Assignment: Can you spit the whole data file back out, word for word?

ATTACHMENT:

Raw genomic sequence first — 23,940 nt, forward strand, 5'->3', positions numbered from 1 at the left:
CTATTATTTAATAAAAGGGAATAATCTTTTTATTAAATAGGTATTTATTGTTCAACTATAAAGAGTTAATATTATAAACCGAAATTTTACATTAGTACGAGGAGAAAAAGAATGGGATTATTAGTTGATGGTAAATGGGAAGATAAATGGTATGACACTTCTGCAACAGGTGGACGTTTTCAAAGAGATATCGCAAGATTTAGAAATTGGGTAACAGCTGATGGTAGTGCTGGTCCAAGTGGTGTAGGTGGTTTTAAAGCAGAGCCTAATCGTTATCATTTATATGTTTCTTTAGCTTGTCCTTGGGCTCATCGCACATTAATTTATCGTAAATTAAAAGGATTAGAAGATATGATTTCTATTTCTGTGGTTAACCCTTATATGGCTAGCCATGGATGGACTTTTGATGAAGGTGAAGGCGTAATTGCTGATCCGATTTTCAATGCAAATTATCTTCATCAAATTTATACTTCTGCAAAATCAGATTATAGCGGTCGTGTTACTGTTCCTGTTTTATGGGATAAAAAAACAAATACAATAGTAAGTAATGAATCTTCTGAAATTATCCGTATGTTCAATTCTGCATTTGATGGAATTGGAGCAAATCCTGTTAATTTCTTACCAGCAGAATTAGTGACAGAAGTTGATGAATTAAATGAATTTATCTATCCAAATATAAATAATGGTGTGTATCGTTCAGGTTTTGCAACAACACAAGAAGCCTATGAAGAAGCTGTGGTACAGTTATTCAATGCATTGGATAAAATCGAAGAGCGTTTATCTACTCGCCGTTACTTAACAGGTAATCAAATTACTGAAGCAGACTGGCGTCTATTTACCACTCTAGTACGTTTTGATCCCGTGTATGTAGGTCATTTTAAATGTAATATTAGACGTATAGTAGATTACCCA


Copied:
Raw genomic sequence first — 23,940 nt, forward strand, 5'->3', positions numbered from 1 at the left:
CTATTATTTAATAAAAGGGAATAATCTTTTTATTAAATAGGTATTTATTGTTCAACTATAAAGAGTTAATATTATAAACCGAAATTTTACATTAGTACGAGGAGAAAAAGAATGGGATTATTAGTTGATGGTAAATGGGAAGATAAATGGTATGACACTTCTGCAACAGGTGGACGTTTTCAAAGAGATATCGCAAGATTTAGAAATTGGGTAACAGCTGATGGTAGTGCTGGTCCAAGTGGTGTAGGTGGTTTTAAAGCAGAGCCTAATCGTTATCATTTATATGTTTCTTTAGCTTGTCCTTGGGCTCATCGCACATTAATTTATCGTAAATTAAAAGGATTAGAAGATATGATTTCTATTTCTGTGGTTAACCCTTATATGGCTAGCCATGGATGGACTTTTGATGAAGGTGAAGGCGTAATTGCTGATCCGATTTTCAATGCAAATTATCTTCATCAAATTTATACTTCTGCAAAATCAGATTATAGCGGTCGTGTTACTGTTCCTGTTTTATGGGATAAAAAAACAAATACAATAGTAAGTAATGAATCTTCTGAAATTATCCGTATGTTCAATTCTGCATTTGATGGAATTGGAGCAAATCCTGTTAATTTCTTACCAGCAGAATTAGTGACAGAAGTTGATGAATTAAATGAATTTATCTATCCAAATATAAATAATGGTGTGTATCGTTCAGGTTTTGCAACAACACAAGAAGCCTATGAAGAAGCTGTGGTACAGTTATTCAATGCATTGGATAAAATCGAAGAGCGTTTATCTACTCGCCGTTACTTAACAGGTAATCAAATTACTGAAGCAGACTGGCGTCTATTTACCACTCTAGTACGTTTTGATCCCGTGTATGTAGGTCATTTTAAATGTAATATTAGACGTATAGTAGATTACCCA